New technology reduces shellfish poisoning risk

New early warning technology advances in the United States and Europe are set to reduce the risk of shellfish poisoning and save the aquaculture industry money.

Chemists at the University of California-San Diego have developed a marker that flags toxin-producing organisms in shellfish by setting up a system to add a fluorescent tag to an enzyme that makes one kind of toxin, okadaic acid. By handing the tag to the molecule that turns the enzyme on, it ensures that only the parts of cells that are capable of making the toxin would glow.

Oysters and mussels accumulate single-celled marine creatures called dinoflagellates in their digestive systems as they filter seawater for food, which are mostly harmless but sometimes produce toxins that accumulate and can cause humans to get sick.

According to the U.S. chemists, the harmful specks glow brightly on the surface of dinoflagellates, incubated with both the marker and symbiotic bacteria, and the toxin accumulates in the culture. The new marker showed mussel guts glowing with toxin-producing dinoflagellates even before the poison transferred to the mussel tissue itself. If the chemists add antibiotics to the mix, the lights go off, and toxin production ceases.

Funded by the National Institute of General Medical Science and the American Chemical Society, the project method uses a fluroscence microscope to spot the tagged cells. But the scientists are working on developing technology to make the tag easy to detect with a handheld device.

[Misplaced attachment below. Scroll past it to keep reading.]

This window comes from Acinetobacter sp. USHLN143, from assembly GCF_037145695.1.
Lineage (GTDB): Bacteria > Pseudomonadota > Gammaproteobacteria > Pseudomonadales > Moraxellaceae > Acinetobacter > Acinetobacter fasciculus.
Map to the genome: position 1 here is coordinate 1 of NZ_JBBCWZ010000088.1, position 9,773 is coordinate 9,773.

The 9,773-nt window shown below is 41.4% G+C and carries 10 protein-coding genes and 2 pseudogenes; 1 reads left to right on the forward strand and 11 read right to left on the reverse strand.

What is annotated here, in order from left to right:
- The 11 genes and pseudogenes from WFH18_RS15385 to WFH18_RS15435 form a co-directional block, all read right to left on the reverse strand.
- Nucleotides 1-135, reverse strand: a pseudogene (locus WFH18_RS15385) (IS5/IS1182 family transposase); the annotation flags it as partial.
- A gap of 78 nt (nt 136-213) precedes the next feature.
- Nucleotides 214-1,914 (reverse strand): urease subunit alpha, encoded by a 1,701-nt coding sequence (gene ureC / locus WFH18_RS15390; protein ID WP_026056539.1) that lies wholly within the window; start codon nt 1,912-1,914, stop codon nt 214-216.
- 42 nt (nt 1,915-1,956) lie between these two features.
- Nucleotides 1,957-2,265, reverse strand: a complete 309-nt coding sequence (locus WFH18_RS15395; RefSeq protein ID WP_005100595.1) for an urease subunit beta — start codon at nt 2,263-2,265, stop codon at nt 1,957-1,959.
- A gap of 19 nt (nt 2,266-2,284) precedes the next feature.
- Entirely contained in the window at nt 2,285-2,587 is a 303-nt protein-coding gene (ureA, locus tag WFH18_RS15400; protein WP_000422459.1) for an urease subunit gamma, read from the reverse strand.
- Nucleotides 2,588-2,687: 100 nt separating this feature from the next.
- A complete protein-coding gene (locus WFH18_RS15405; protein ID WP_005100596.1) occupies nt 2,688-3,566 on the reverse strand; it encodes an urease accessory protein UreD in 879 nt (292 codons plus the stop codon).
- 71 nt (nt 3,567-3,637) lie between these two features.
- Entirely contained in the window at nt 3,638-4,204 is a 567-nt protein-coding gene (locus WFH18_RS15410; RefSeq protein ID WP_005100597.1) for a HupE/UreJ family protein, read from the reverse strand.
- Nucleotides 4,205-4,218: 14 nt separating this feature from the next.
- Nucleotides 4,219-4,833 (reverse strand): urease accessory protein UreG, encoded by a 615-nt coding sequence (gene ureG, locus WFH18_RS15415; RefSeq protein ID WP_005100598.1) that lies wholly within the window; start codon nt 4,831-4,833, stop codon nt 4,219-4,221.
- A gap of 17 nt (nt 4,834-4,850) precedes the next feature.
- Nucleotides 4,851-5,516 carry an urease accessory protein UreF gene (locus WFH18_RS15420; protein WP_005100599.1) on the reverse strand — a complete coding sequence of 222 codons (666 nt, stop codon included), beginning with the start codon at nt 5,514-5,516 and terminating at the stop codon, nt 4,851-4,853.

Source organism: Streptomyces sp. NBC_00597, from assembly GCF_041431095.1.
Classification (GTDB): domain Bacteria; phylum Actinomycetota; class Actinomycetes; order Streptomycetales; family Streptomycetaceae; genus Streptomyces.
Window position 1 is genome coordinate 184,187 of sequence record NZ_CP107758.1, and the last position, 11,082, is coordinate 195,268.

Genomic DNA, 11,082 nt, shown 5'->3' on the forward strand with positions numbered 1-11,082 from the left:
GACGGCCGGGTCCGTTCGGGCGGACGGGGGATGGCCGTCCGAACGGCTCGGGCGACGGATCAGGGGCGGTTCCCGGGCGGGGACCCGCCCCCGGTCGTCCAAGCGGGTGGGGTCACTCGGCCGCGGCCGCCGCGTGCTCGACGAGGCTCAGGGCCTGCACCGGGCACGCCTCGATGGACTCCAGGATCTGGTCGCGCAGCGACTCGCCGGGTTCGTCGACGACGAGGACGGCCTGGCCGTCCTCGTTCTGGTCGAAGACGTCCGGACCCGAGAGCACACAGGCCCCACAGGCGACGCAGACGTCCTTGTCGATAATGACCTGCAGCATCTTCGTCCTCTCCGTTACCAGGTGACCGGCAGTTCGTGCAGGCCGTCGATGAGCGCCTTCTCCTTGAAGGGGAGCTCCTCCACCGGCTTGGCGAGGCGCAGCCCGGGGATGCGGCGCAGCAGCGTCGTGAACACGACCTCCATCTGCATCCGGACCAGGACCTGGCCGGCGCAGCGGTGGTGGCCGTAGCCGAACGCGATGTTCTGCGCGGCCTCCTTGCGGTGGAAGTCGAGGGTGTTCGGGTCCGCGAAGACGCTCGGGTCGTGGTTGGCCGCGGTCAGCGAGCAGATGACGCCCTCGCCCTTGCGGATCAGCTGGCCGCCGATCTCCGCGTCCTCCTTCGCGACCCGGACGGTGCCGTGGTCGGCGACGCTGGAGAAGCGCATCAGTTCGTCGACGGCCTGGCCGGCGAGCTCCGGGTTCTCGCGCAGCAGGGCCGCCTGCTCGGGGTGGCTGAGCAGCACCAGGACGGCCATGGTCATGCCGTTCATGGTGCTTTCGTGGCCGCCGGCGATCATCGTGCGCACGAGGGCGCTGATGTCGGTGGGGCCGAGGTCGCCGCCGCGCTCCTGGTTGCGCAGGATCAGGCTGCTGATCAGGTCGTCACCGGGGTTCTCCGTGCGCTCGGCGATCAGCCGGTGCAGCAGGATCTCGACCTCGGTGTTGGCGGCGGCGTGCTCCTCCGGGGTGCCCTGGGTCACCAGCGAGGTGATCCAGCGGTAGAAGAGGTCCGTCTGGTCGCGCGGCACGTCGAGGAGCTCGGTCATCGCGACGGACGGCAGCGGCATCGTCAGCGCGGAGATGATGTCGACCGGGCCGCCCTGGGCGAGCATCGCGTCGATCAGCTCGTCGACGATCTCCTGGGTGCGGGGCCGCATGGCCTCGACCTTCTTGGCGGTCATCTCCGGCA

A second test developed at Queen’s Institute for Agri-Food and Land Use in Ireland reduces the testing time to monitor harmful toxins in shellfish.

The common mouse bioassay test can take up to two days to verify the presence of toxins in shellfish. But the Irish researchers claim that their new test takes just 30 minutes using new biosensor technology and provides a much more reliable result.

The test functions by using unique “detector proteins” to seek out minute amounts of toxins present in mussels, oysters, cockles and scallops.

“The test will not only make shellfish safer to eat, but it will also have a significant impact on global aquaculture industries as they struggle to deal with the rising problems of toxins caused by climate change,” said Professor Chris Elliott, director of the Institute of Agri-Food and Land Use at Queen’s School of Biological Sciences.

The test is set to expand the food-safety test portfolio at UK-based firm Neogen Europe, which has signed a substantial contract with Queen’s to commercialize the idea.

Interest has also arrived from overseas, with the research at Queen’s boosted by a USD 500,000 grant from the U.S. Food and Drug Administration. According to Queen’s, the FDA is keen to further develop the test in the United States to drastically cut the time it takes to get the catch from fishing nets to supermarket shelves with tests in laboratories and on boats as soon as the shellfish are caught.

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